Self care: the importance of decompression time

Divers are taught to undertake careful pre- and post-diving routines to look after themselves and others.  In our own lives, we can benefit from the same strategies.  Photo by Julian Dufort on Unsplash

When your life is running normally, and things are OK, you can slip in and out of activities with hardly a glance backwards.  Work ends, and play starts; play ends and rest starts; rest ends and sleep starts… and so on.  The movement between your activities is relatively smooth, like a dancer’s, because you have energy to spare, and the mental faculties to make transitions easily.


When you are going through more difficult times, you have less spare energy.  This means that the transitions between your different activities will take longer, and be more difficult to negotiate.  For example, you may find that you wake up, and it seems almost impossible to transfer yourself from your bed to the bathroom, let alone get out of the house in time!  And if anything happens in between to complicate things (maybe someone phones you, or you spill something), then it can feel as if your life is collapsing around you.

Psychologically, what is happening is that your mind and body are being economical with your energy.  Instead of offering you plenty of inner resource to dance around your life, your internal system has decided that it does not have much to spare.  This can be caused by a life change, a bereavement, an acute threat, an injury or illness… whatever the case, your mind and body are actually being quite sensible: they are limiting the energy you have available to expend on extra stuff, so that you can keep doing the basics.


How can you adjust your self-care routine to make the best of such times?

Well, one thing you can do is give yourself longer to make your usual transitions between states.

For example:

  1. If your job is particularly busy, and you are exhausted, then give yourself longer to wind down at the end of the day.  Perhaps use the car journey to decompress, even stopping off at a service station en route to home.  Anything to moderate the shock of moving straight from work to home.  If you don’t do this, you may find yourself ‘taking it out’ on your loved ones.  You may arrive back still buzzing from hard work: you see something untidy, and before you know it you are shouting at your family to ‘pick up after yourself!’  To prevent this, make sure you have decompressed by the time you arrive.
  2. If your usual meditation or chill time is failing to work at difficult times, then try giving yourself longer ‘in’ and ‘out’ times.  Invent an activity before you meditate, which is designed to get you into the right state of mind.  This is actually best practice for many meditators anyway: it is good to undertake some quite extended preparation where possible, if you really want to benefit from a good mind state.  Equally, after your meditation or chill time, perhaps don’t leap straight back into the fray.  Have something you do which gets you back into the swing of things, perhaps a short walk, or a brief face wash.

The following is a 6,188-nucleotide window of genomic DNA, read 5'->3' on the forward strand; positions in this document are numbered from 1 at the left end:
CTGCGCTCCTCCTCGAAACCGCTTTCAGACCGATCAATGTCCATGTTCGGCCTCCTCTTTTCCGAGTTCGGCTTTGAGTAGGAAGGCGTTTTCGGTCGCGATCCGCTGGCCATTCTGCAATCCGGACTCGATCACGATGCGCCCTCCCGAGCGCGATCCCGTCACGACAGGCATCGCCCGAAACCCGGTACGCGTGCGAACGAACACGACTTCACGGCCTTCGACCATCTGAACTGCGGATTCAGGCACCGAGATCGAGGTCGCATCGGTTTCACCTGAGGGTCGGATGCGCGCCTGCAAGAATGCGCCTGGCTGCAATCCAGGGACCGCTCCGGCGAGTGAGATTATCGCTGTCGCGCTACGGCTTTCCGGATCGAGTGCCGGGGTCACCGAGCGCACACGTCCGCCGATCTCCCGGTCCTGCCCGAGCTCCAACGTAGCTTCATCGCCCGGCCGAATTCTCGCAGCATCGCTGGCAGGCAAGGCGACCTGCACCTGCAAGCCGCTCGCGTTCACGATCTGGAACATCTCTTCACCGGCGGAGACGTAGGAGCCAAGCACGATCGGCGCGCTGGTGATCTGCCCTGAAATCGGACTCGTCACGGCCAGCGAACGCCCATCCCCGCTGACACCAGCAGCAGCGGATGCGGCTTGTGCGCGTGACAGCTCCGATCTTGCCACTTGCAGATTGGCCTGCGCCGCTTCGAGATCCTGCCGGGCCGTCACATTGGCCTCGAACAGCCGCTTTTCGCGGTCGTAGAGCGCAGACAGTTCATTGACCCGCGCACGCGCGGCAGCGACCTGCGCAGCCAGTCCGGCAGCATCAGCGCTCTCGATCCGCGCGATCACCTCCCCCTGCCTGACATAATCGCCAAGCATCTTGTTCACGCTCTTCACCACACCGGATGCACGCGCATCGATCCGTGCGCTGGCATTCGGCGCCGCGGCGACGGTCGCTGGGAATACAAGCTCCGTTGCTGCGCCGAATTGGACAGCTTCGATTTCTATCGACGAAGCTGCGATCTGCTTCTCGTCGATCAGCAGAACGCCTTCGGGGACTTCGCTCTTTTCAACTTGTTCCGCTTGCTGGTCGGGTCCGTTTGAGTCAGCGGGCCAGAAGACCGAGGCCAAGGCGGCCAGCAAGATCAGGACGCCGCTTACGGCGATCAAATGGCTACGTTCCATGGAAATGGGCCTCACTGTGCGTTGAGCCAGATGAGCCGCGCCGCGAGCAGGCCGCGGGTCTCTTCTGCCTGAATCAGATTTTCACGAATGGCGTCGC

The main message here is that, when times are hard, your transitions between activities need to be even better managed than usual.  Leaping between your different tasks is a violence to your brain, and can only result in more tiredness.


Think of divers coming up from deep sea.  There are protocols to avoid damage: you usually come up slowly, letting your body acclimatise.  In extreme situations, you even spend time in a ‘decompression chamber’, designed to gradually change the air pressure around you so that it is easier to adapt to normal surface conditions.

This is relevant, for instance, to counselling, both for counsellors and clients.  At difficult times, the transitions to and from counselling become very important, as do transitions between states within counselling.  If you think about it, in a deeper counselling session you are being a bit like a deep sea diver, diving into yourself, taking risks to see what is there, and learn and gain from it.  At difficult times in your life, you may wish to invent pre-counselling activities.  (For instance, when I am receiving counselling, I often visit a nearby cafe beforehand – this helps me to adjust, as my mind and body learn that this is a pre-counselling routine.  It also helps me to arrive on time, as I am already nearby.)  You may also want to develop a post-counselling routine.  Leaping back into your normal social life may work for some, but not all.  A short walk, or a drive, may help you to be prepared for contact with others again.

As with counselling, so with other self-care activities.  Warm up and warm down.  Treat your mind and body with respect.  Mind your transitions.


Just for a day, observe how you move between activities.  Notice how you respond to the changes.  Is getting out of bed easy or difficult?  How could you manage the transition better?  Do you treat those around you as appendages to your activities, or do you give yourself time to bow and honour your loved ones as you move around your life?  Are you so busy refocusing on your next thing that you ignore the people you bump into in between?  What would it take for you to give yourself more time?  What transitional activities seem to make it better?  Little routines?  Little walks?  A deep breath?  Find out what works for you.



When life is normal, we move between different activities with barely a thought.  When times get hard, we can be awful to live with, and lose both care and patience.  We can adjust to difficult times by inventing little interim activities to help us transition between one thing and another.  That way, we are more adaptable, and more friendly as we move around our usual timetable.